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April 1984

Insulin Pumps and Other Recent Advances in the Outpatient Treatment of Diabetes

Author Affiliations

From the Section of Endocrinology, Department of Medicine, Louisiana State University School of Medicine, Shreveport.

Arch Intern Med. 1984;144(4):755-758. doi:10.1001/archinte.1984.00350160109019

Effective treatment of diabetes mellitus became possible when Banting and Best isolated and purified insulin in 1921. Commercial extraction and purification followed, leading quickly to widespread clinical use. At first it was hoped that insulin would "cure" diabetes. Unfortunately, as patients began to survive for years, a host of disabling or lethal vascular, renal, ocular, and neurologic problems developed in many. It was natural to assume that these complications were caused by prolonged hyperglycemia, and a belief arose that normalization of blood glucose concentrations would prevent or delay their occurrence. This assumption has been difficult to prove, although it is supported by evidence accumulated during the past decade.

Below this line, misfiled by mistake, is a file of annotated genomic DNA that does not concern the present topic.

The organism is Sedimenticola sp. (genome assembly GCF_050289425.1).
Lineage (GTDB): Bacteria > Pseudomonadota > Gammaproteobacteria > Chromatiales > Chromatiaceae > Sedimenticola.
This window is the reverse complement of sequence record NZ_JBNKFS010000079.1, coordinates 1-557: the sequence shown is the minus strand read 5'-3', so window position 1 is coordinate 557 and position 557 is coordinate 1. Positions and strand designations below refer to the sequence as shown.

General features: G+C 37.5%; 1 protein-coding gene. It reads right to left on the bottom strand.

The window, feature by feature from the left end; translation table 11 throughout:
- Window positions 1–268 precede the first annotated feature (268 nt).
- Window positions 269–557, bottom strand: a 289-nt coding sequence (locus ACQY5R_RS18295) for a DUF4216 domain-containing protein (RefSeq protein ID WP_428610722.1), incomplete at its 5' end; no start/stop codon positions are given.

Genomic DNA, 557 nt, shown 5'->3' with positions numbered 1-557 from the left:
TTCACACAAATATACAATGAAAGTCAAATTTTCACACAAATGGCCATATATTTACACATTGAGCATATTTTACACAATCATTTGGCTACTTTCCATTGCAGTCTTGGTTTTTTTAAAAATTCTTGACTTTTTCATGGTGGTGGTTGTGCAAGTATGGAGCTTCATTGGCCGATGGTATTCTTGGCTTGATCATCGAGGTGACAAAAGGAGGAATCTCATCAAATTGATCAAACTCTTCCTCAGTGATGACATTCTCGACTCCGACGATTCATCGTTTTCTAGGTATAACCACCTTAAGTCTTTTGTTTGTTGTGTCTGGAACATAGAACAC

Unfortunately, the conventional methods of treating insulin-dependent diabetes during the past three decades have seldom been adequate to normalize or nearly normalize blood glucose concentrations. During the past three years, however, new techniques have given hope for improved control. The purpose of